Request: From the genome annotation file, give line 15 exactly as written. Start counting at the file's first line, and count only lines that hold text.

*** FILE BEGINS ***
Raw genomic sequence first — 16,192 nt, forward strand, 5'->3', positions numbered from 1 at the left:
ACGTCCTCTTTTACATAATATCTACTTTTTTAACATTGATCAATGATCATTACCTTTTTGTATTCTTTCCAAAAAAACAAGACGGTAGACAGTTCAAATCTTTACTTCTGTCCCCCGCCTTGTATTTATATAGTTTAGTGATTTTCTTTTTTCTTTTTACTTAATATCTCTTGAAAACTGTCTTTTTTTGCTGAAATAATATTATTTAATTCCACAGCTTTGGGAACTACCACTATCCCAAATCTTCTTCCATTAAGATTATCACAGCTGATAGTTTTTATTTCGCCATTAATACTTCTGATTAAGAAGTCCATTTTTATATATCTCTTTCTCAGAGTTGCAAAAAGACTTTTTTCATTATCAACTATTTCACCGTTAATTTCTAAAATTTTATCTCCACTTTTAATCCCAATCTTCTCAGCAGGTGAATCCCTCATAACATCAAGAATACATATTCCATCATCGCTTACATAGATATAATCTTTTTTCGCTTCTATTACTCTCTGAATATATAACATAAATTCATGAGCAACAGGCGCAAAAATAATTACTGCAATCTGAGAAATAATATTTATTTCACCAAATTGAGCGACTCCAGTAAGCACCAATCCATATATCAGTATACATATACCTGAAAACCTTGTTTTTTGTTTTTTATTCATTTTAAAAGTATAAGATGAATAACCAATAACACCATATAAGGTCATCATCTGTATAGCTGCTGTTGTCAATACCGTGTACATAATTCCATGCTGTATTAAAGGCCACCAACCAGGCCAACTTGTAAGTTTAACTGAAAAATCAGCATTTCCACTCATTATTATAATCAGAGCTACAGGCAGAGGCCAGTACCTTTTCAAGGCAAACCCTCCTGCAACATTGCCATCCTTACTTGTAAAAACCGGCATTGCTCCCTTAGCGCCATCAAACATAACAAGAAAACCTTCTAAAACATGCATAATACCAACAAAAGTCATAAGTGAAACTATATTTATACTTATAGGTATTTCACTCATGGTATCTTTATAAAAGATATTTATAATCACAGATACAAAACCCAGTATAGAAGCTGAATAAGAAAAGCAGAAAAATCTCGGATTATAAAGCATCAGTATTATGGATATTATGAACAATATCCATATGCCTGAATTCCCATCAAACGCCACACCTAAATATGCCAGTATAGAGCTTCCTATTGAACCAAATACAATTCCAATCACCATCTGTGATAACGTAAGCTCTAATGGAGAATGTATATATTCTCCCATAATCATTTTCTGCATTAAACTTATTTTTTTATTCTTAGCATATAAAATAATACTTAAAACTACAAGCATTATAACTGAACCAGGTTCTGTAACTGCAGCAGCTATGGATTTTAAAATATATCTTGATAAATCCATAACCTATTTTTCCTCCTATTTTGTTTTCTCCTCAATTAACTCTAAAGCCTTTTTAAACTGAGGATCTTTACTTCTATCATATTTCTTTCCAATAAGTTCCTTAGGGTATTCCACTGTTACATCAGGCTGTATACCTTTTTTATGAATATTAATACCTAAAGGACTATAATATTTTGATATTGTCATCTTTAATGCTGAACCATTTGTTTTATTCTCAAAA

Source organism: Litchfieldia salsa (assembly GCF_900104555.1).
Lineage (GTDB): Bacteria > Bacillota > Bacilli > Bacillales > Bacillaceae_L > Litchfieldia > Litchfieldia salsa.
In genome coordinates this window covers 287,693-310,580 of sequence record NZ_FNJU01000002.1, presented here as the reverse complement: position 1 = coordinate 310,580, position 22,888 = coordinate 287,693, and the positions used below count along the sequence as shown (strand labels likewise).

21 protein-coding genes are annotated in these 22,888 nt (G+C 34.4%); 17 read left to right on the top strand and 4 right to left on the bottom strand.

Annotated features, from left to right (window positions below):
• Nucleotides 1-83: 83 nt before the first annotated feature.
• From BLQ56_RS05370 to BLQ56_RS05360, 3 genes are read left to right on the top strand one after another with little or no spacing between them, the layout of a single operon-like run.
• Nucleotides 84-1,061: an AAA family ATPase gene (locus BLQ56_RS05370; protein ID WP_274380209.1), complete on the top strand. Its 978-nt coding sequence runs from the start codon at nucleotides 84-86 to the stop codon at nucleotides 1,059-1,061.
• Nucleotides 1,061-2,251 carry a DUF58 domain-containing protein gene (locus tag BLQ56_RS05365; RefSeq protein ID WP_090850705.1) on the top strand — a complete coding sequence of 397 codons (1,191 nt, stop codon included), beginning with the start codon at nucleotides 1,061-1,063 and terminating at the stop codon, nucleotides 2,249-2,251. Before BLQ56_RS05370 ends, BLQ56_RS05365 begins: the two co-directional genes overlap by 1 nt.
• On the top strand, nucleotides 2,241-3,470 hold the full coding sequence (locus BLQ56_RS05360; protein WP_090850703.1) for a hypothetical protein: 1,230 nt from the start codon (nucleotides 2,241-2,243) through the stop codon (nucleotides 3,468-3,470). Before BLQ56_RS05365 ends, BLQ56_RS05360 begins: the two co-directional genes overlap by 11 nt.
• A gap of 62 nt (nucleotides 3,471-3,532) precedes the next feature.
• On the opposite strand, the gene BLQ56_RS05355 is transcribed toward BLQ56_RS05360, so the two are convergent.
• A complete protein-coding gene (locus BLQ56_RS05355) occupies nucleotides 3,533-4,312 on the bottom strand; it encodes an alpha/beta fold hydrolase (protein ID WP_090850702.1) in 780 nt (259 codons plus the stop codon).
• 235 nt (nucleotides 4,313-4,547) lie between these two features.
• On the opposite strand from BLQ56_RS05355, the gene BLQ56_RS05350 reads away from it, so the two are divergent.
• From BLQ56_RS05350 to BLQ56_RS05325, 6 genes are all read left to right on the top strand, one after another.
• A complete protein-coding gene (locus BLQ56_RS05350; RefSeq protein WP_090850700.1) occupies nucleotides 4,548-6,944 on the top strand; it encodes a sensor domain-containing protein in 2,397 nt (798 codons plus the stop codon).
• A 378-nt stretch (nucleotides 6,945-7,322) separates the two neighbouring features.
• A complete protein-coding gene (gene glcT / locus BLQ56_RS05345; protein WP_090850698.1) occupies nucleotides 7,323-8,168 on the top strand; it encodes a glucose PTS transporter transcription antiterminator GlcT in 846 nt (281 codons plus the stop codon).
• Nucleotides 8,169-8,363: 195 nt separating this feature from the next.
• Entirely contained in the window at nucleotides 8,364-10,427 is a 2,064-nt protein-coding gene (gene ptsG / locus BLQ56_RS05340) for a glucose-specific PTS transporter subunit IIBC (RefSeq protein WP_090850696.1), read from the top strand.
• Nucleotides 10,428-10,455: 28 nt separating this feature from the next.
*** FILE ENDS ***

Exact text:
• A complete protein-coding gene (locus BLQ56_RS05355) occupies nucleotides 3,533-4,312 on the bottom strand; it encodes an alpha/beta fold hydrolase (protein ID WP_090850702.1) in 780 nt (259 codons plus the stop codon).